Due diligence will happen for every producer and it will be a mandatory requirement to get listed on the platform. WePower will conduct due diligence for every producer up until we have enough information to build automation. We are not inventing a wheel here. Most of the crowdfunding platforms are solving the same problem.

For the energy investors, we will be running a KYC procedure just like we were running for during our token sale. We already have a verification engine that we’ve built and developed with our partners.

Will wholesalers really be interested in buying up millions of individual tokens?

Token is a smart contract (similar to a power purchase agreement). Wholesalers are buying and trading energy and energy certificates already today. I’m not sure why you think that it is not viable. It’s simply a wallet with tokens, each representing 1kWh of energy. Once the energy is produced, smart contract executes and energy is exchanged on a pre-agreed cost.

How can WePower guarantee my token never drops below book value?

WePower, just like any startup, cannot guarantee it success. No startup can. But based on our roadmap and expected results, estimates can be made. These are estimates that we will work hard on to deliver and hopefully even exceed.

When it comes to the token, the WPR token in this case, it has got several utilities. The book value is its utility related to the access to the energy contribution pool. This utility based on our estimates reaches break even point after 3 years. There other utilities related to auction priority access and liquidity into the crypto market. They are driven by different market behaviours, which given their nature are hard to predict.

Liquidation option completely depends on the interest and strategy each buyer. We simply provide options, which actually have been very well received by our contributors.

Why does IRR go down over 4 years?

The IRR calculation discounts for cash flows, which means that given the same outflows and inflows every year the rate will always decline over time. This is how IRR is calculated.

Why would a consumer pay more for “local” energy?

Due to their environmental conditions in some countries renewable energy is still more expensive than energy produced from coal or other energy sources. However, some buyers prefer to buy green energy because of their corporate policies and general market positions. This is where they chose to pay a premium. If you pay a premium you naturally want to know with certainty that the energy you purchased actually comes from renewable sources. Trade transparence is a major problem, which blockchain can solve better than paper energy certificates.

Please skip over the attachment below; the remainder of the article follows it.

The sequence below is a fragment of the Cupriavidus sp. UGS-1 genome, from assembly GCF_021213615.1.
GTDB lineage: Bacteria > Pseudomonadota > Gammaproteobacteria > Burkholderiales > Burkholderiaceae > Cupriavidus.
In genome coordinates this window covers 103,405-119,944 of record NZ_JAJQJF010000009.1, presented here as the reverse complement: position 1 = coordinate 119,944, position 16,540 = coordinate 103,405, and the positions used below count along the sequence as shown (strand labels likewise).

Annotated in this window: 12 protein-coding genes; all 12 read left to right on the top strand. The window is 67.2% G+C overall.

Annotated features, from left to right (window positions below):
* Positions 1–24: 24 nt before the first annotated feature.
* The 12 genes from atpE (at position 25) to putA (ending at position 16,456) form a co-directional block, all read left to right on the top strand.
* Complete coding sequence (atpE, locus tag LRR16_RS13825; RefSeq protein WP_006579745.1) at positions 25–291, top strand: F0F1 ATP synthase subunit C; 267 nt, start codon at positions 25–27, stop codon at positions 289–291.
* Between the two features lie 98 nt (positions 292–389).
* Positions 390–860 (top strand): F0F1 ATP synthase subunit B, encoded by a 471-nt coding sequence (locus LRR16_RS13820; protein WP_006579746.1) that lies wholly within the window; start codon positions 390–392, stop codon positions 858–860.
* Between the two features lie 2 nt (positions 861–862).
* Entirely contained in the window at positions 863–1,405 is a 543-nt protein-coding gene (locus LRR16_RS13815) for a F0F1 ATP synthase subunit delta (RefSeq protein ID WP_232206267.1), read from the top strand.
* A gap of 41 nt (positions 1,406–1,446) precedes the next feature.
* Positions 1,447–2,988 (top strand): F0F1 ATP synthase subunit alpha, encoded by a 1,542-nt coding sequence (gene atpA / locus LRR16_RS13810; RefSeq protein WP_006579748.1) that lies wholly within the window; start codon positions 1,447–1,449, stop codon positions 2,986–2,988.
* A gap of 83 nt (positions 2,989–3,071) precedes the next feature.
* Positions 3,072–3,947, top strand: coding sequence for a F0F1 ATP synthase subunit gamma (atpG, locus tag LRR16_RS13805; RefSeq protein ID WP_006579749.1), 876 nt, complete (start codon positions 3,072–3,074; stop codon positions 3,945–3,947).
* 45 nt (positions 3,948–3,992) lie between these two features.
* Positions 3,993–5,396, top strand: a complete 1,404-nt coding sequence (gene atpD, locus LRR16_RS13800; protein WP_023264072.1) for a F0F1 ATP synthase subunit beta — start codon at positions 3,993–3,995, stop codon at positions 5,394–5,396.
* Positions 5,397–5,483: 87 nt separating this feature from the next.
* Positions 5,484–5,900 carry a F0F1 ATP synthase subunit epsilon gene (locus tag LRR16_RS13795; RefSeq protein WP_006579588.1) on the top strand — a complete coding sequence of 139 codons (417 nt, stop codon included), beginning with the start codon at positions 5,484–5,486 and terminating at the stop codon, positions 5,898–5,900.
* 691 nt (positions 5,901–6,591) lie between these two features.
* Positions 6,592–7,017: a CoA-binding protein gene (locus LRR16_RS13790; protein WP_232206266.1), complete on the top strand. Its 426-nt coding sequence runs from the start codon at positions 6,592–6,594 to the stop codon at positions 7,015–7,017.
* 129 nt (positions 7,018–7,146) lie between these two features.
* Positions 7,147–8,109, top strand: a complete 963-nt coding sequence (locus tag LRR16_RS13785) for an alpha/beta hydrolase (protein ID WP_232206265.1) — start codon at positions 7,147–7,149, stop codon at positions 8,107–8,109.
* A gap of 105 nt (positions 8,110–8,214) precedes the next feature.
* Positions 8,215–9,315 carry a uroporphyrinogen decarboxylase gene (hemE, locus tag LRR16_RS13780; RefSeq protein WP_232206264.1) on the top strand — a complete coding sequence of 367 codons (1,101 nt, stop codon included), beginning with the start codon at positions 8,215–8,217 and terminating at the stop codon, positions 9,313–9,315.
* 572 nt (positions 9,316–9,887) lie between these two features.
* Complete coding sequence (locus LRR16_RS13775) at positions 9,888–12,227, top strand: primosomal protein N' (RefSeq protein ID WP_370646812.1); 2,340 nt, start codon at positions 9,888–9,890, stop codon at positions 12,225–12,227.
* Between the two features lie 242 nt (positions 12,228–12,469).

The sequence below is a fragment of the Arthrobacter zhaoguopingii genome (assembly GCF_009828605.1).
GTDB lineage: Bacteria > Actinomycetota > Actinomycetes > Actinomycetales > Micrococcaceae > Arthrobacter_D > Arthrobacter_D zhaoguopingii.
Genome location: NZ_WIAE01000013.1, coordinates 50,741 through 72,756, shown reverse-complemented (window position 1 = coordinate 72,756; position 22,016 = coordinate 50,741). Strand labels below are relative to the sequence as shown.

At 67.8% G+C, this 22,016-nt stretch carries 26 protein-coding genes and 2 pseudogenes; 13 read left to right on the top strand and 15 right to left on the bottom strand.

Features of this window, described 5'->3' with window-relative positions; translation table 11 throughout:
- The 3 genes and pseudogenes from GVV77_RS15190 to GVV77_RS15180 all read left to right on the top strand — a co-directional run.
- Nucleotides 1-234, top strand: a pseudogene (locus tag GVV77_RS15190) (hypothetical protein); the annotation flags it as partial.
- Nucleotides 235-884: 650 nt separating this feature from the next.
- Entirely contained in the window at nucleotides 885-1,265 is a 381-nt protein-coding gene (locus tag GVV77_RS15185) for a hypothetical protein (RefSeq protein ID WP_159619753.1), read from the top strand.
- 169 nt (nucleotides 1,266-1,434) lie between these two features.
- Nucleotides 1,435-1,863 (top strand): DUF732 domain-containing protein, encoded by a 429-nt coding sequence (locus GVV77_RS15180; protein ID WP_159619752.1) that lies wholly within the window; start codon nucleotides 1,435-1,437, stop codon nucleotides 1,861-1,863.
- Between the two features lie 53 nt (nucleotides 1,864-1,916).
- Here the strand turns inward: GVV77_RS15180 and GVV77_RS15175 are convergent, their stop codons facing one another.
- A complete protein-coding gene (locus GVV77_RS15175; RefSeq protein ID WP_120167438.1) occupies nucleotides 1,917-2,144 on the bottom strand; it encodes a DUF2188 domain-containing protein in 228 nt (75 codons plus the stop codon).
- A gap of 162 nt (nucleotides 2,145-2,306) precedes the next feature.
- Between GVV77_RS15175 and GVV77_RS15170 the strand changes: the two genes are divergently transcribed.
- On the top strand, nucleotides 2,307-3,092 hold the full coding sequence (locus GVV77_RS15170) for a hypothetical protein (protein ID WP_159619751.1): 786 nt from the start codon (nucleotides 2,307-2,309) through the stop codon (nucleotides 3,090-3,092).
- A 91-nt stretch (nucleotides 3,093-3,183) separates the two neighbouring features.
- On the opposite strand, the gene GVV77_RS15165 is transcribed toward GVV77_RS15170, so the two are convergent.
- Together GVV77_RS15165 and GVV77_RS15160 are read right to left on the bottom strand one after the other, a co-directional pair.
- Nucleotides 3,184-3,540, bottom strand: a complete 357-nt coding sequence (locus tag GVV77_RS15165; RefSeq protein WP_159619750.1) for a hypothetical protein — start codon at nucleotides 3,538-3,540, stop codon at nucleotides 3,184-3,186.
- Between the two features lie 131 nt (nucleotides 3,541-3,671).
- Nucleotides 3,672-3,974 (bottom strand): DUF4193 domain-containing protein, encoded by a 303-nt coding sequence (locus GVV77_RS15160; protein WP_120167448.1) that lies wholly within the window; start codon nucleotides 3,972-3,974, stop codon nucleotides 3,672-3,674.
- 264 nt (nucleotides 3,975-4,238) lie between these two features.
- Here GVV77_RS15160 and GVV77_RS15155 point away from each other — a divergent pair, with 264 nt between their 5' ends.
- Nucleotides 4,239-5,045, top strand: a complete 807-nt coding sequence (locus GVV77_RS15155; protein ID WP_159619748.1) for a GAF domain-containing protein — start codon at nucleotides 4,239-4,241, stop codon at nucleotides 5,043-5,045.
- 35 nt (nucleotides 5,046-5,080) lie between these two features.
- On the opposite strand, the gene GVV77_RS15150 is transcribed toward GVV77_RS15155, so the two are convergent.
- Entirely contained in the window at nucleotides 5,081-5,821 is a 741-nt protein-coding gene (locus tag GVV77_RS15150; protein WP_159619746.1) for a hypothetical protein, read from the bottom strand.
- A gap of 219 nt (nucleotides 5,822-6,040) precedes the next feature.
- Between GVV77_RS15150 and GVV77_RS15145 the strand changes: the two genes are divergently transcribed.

You know letters aren’t worth the paper they’re printed on, right?

Sorry but that’s just an opinion. Government partnerships take time to develop. This letter marks the start of the conversation. We have an ongoing discussion about joint projects with Lithuanian government owned energy companies. This letter gave us a vote of confidence that helped initiate discussions.

Can someone donate energy to me so I can finish reviewing this white paper?

I believe that might be the energy that your readers donate by reading your articles, right? ;)

In terms of the roadmap, we have a high level roadmap presented but many of the details cannot be disclosed until the platform is developed because it is a valuable intellectual property. We do not want to give a head start to the copycats on the architecture that we’ve spent a lot of time to develop.

However, next week we are going to start an engineering blog where our CTO will be covering product development and engineering updates. I recommend to follow it.

In regards to the white paper length and large part dedicated to explaining the industry and the context, we actually had very positive feedback from many people. Many people do not really know much about the energy industry and with a good amount of context were actually able to at least understanding.

Disclaimer: This response from WePower ICO is posted as is (with minor corrections of typos) and does not constitute an endorsement from the publication.